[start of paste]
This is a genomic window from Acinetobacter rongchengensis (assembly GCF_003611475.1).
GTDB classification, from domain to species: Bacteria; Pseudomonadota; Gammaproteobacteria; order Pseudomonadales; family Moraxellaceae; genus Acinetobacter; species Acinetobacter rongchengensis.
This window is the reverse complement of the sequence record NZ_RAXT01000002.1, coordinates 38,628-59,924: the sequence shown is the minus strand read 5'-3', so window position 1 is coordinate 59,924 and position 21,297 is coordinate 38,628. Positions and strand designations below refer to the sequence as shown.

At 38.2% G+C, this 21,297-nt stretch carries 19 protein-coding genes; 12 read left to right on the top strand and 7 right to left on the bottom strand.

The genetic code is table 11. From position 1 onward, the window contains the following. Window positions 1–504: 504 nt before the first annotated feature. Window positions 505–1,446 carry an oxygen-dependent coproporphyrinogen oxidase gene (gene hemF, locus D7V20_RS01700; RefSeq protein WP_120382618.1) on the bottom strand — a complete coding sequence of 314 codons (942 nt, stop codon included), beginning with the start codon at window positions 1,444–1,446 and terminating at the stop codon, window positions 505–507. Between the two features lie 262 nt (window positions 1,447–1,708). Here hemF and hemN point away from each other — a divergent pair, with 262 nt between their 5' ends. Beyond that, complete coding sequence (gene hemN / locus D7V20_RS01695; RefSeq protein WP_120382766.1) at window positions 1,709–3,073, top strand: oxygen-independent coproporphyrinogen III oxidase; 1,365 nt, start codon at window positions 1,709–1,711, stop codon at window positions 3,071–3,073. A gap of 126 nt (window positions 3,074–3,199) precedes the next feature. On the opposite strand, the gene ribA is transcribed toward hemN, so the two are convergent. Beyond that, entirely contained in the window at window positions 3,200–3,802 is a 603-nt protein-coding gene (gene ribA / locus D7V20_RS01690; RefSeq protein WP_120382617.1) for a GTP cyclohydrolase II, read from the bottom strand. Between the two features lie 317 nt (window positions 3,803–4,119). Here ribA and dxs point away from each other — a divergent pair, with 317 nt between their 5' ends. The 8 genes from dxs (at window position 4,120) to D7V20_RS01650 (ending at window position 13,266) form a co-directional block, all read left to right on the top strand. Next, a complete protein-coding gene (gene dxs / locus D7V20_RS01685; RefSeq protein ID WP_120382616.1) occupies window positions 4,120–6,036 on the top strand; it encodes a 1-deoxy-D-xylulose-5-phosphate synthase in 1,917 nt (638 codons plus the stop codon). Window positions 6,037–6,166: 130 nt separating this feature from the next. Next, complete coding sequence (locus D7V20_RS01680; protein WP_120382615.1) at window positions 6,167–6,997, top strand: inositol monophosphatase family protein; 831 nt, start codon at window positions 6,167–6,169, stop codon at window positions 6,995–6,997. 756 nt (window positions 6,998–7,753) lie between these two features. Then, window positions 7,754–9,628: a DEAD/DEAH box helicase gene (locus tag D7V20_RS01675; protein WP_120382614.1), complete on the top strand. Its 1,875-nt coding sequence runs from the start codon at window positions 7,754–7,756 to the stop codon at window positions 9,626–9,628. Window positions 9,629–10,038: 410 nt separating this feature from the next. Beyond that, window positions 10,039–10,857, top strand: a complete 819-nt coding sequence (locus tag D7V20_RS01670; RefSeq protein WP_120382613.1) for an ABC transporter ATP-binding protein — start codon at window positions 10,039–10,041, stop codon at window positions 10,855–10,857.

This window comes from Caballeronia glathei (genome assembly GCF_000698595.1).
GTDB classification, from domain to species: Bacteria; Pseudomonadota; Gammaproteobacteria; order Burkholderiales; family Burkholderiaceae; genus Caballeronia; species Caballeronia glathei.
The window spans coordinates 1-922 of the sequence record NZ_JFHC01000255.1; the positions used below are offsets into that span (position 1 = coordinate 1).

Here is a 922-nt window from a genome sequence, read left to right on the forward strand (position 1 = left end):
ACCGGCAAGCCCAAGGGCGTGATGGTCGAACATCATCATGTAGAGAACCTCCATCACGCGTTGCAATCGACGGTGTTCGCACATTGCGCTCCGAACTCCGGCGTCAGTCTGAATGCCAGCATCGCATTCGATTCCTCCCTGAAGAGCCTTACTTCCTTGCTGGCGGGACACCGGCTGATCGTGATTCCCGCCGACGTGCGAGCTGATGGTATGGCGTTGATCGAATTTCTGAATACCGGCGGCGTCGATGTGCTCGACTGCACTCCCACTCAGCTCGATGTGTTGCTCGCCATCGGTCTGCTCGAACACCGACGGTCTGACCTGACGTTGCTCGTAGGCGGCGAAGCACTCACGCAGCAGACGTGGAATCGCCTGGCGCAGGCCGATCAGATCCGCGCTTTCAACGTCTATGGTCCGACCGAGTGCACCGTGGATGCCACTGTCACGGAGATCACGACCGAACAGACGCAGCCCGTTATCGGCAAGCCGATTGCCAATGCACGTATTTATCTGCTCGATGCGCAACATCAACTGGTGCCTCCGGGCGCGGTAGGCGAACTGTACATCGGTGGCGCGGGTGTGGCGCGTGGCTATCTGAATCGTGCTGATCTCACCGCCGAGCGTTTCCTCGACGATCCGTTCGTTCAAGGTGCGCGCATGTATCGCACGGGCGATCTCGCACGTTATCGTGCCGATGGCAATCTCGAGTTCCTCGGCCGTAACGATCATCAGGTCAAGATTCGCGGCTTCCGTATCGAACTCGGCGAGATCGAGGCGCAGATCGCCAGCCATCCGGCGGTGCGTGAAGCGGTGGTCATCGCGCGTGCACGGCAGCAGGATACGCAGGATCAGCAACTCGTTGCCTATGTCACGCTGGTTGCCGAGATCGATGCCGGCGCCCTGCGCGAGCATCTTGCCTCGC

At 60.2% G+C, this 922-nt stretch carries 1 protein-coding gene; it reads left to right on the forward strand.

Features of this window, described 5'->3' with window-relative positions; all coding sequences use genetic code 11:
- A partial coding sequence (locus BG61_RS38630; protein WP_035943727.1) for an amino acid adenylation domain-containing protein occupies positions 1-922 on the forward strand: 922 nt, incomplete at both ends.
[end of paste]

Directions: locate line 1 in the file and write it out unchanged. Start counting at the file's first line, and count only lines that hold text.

This is a genomic window from Acinetobacter rongchengensis (assembly GCF_003611475.1).